We're lucky here in New Jersey to have over 100 miles of coastline on the Atlantic Ocean. It offers a tremendous fishery with a wide variety of species of all sizes.
For those who find the ocean or the bays too far or too intimidating, New Jersey also offers a wide variety of freshwater fishing too.
Since spring has sprung and the weather has gotten a little warmer you may notice kids with fishing poles riding their bikes to and from their favorite watering holes. You will also spot people on the edges of ponds and lakes in your area itching to get back that feeling of landing a big one.
If you're angling for trout, you'll have to wait until April 8 to try your luck.
Trout season is officially closed with few exceptions from March 20 to April 8 in New Jersey as NJ Fish and Wildlife complete their stocking program. At 8 a.m. on April 8 is when the mayhem begins at some of the more popular and easily accessible trout fishing spots in the Garden State.
Trout season is a great time to introduce young kids to fishing. It's a great bonding experience for adults and kids and it can be a lot of fun.
This state has a lot of great outdoor spots to enjoy and to be able to catch some fish while enjoying nature is a big plus. For all you need to know about licensing, stocked trout locations and more check out NJ Fish & Wildlife website here.
For good information in your immediate area, check with your local tackle shop. They're always happy to help with good local information. You can find out licensing locations here.
Catch 'em up!
Opinions expressed in the post above are those of New Jersey 101.5 talk show host Dennis Malloy only.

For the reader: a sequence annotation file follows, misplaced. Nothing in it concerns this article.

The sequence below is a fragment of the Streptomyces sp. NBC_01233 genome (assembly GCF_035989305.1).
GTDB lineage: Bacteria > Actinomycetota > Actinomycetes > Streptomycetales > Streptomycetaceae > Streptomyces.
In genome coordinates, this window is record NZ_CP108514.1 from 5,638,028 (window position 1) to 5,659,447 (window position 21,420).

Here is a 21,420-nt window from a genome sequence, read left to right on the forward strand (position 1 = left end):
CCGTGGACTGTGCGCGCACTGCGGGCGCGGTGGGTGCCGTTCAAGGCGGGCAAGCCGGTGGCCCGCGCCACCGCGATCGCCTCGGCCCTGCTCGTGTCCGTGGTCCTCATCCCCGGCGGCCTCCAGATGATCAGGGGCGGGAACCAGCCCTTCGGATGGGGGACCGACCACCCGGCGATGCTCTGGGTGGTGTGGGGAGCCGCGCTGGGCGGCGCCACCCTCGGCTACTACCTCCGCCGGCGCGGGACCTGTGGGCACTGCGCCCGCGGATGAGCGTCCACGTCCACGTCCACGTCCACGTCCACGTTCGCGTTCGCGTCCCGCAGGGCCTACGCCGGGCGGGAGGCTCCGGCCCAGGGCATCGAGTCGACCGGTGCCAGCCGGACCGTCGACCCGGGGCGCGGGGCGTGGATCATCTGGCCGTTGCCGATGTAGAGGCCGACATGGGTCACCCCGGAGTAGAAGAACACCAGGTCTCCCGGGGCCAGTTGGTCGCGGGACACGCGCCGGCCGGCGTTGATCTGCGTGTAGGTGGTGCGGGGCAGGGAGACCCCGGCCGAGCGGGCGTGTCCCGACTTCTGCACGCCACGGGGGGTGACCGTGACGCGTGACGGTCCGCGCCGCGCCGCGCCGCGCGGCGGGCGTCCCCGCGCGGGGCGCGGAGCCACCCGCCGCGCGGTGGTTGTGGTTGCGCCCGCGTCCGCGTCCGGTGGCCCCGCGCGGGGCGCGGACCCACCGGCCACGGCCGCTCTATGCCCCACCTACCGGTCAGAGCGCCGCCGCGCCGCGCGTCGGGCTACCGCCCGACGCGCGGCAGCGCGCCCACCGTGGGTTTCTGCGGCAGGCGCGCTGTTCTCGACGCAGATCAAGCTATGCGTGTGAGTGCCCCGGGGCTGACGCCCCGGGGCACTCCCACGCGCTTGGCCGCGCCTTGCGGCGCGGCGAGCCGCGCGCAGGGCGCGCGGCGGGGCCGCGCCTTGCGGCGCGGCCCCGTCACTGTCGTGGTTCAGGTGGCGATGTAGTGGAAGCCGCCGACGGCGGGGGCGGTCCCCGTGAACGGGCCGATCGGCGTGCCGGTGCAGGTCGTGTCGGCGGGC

Starting in mid to late May the largemouth bass started biting on my favorite lake. I finally got a chance to get out and see how good the fishing is this year and it didn't take long to catch. I got two bass in the first 10 minutes on the lake. We used to fish exclusively with live bait, either worms, nightcrawlers (the bigger worms), or minnows. That got too easy and it's not what "real" fishermen do.
It's more of a sport if you fool the fish into biting your hook with the right lure and the proper presentation. You have to figure out what they would be feeding on that time of year, pick a lure that resembles that and finesse it in a way that makes it look enticing to the fish. To most people, this is a stupid waste of time, but to those of us who caught the fishing bug as a kid or an adult, it's almost addictive. OK, it is addictive.
Most people look at a body of water such as a pond, lake, river, or stream and admire it for its natural beauty. Fishermen try to figure out what kind of fish are below the surface and what would be the best spot to catch them. If you have small kids and you know how to fish, you can create amazing memories and give a great lesson on nature. My dad and my uncles did that for me and those of some of the best memories of my childhood.
There are so many different kinds of fish and fishing in New Jersey's fresh waters. We usually think of fishing at the Jersey Shore, but there are plenty of fishing opportunities not far from where you live. Make sure you know a few simple rules and ask a local tackle shop for some good advice on what to buy and where to go, and you're good to go. It's a great way to enjoy the diversity of landscapes we have here and challenge yourself a little.
I challenged myself for the first time this season to try and catch a few bass on Thursday afternoon right before the rain and thunderstorms and had success right away in one of my favorite fishing holes in Medford.
What's been killing all the fish in NJ waterways?
Since November, there have been numerous instances of dead menhaden washing ashore or floating in waterways, including in the Raritan Bay and the Navesink and Shrewsbury rivers.